Jack White's next record is coming together the old-fashioned way — which is to say he's demoing his new songs on a cheap reel-to-reel recorder in a crummy apartment with no furniture.

White offered a window into his current creative process during a wide-ranging profile piece recently published by the New Yorker, taking the magazine into the two-bedroom walkup where he's set up shop in the living room, shades drawn. Whether you love White's music or find him overly affected, the scene described there will probably line up more or less exactly with your expectations.

Writing that White's recording onto a machine "he bought when he was fourteen with money he made mowing lawns," the piece runs down the apartment's spartan contents — a coffee table, a cot, and walls decorated with an American flag and a few photos. "Two portraits of Asian women, one of them a Chinese soldier; another of a group of soldiers," reads the art inventory. "A picture of [baseball legend] Ty Cobb, whom White admires and feels is misunderstood; and one of some dark-skinned men in loincloths with white skeletons painted on their bodies — Chimbu sing-sing dancers in New Guinea, I learned."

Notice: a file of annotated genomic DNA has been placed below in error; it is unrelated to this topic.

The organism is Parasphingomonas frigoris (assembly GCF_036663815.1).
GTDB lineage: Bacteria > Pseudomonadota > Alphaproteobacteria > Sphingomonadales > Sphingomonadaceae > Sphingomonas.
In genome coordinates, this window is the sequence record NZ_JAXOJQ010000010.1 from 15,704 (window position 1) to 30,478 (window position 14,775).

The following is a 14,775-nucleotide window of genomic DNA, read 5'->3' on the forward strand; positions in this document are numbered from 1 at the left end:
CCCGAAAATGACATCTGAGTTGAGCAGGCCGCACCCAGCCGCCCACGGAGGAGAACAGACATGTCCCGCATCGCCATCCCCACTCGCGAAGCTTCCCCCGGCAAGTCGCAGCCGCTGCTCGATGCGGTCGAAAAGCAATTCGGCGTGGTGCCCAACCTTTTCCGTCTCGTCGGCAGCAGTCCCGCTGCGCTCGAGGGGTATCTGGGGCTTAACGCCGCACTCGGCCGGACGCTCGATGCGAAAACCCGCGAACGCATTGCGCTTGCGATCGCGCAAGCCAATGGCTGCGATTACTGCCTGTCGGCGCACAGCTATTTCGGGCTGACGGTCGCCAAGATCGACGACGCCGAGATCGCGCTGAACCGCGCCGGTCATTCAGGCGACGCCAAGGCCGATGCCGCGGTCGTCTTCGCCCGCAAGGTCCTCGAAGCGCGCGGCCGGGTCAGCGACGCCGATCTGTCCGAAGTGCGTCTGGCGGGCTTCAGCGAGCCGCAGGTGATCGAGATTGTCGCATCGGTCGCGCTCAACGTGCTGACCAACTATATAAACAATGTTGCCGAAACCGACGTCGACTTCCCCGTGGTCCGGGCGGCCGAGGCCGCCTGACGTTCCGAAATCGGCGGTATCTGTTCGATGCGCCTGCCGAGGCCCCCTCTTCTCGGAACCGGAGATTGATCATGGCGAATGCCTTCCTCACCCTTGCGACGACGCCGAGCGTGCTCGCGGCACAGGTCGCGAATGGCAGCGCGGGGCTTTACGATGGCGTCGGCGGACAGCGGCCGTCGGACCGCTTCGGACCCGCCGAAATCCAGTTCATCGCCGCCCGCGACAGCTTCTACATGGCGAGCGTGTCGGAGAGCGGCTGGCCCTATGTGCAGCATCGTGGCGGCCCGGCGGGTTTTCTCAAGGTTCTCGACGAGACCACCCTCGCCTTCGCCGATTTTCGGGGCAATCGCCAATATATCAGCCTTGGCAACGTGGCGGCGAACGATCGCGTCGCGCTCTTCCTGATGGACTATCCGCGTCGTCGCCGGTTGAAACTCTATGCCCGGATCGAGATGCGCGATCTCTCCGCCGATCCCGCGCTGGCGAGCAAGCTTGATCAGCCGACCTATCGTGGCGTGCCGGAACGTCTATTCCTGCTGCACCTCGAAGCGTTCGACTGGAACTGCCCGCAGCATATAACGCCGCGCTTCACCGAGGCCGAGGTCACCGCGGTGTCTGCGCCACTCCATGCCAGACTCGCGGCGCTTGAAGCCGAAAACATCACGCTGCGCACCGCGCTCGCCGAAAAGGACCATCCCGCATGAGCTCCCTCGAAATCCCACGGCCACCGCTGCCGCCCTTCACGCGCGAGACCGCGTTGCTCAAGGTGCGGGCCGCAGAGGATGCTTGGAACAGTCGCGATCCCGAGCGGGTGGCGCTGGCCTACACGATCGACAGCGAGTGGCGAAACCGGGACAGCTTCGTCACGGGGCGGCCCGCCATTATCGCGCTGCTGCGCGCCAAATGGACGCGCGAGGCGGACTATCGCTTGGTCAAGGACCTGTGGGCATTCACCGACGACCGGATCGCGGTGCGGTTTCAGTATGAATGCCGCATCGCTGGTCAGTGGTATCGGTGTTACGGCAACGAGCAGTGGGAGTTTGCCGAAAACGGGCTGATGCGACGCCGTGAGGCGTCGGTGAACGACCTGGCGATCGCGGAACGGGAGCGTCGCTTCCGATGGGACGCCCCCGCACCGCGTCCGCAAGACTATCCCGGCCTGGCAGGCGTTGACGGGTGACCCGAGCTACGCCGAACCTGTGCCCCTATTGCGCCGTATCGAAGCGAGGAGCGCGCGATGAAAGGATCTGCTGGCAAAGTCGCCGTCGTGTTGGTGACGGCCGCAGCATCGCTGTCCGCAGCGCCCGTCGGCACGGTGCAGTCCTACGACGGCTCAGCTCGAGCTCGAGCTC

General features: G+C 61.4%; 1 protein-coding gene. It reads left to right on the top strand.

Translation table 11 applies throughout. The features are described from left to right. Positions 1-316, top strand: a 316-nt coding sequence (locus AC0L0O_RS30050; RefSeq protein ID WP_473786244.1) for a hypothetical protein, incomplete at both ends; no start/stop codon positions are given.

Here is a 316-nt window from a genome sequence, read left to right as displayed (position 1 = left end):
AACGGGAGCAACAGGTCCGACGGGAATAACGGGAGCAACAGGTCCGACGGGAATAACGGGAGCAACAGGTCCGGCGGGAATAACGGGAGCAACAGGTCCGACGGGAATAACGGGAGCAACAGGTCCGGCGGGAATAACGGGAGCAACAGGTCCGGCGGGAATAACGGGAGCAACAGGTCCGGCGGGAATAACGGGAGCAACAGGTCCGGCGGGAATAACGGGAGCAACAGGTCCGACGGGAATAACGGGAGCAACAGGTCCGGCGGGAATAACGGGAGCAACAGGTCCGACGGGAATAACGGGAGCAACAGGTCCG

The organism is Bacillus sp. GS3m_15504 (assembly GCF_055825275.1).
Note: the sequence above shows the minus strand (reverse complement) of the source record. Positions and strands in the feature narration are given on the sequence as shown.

The idiosyncratic setting seems fitting for a record that finds White working in mysterious ways. "I’m going to try to write songs where I can’t be heard by the next-door neighbor," he explained. "And I want to write like Michael Jackson would write — instead of writing parts on the instruments or humming melodies, you think of them. To do everything in my head and to do it in silence and use only one room."

None of which sounds like it'll alter his defiantly lo-fi traditional aesthetic. Proudly pointing out his four-track setup, White underscored the importance of technical limitations on his work, adding, "With computers you can use three hundred and ten tracks if you want to, but it’s too much freedom."

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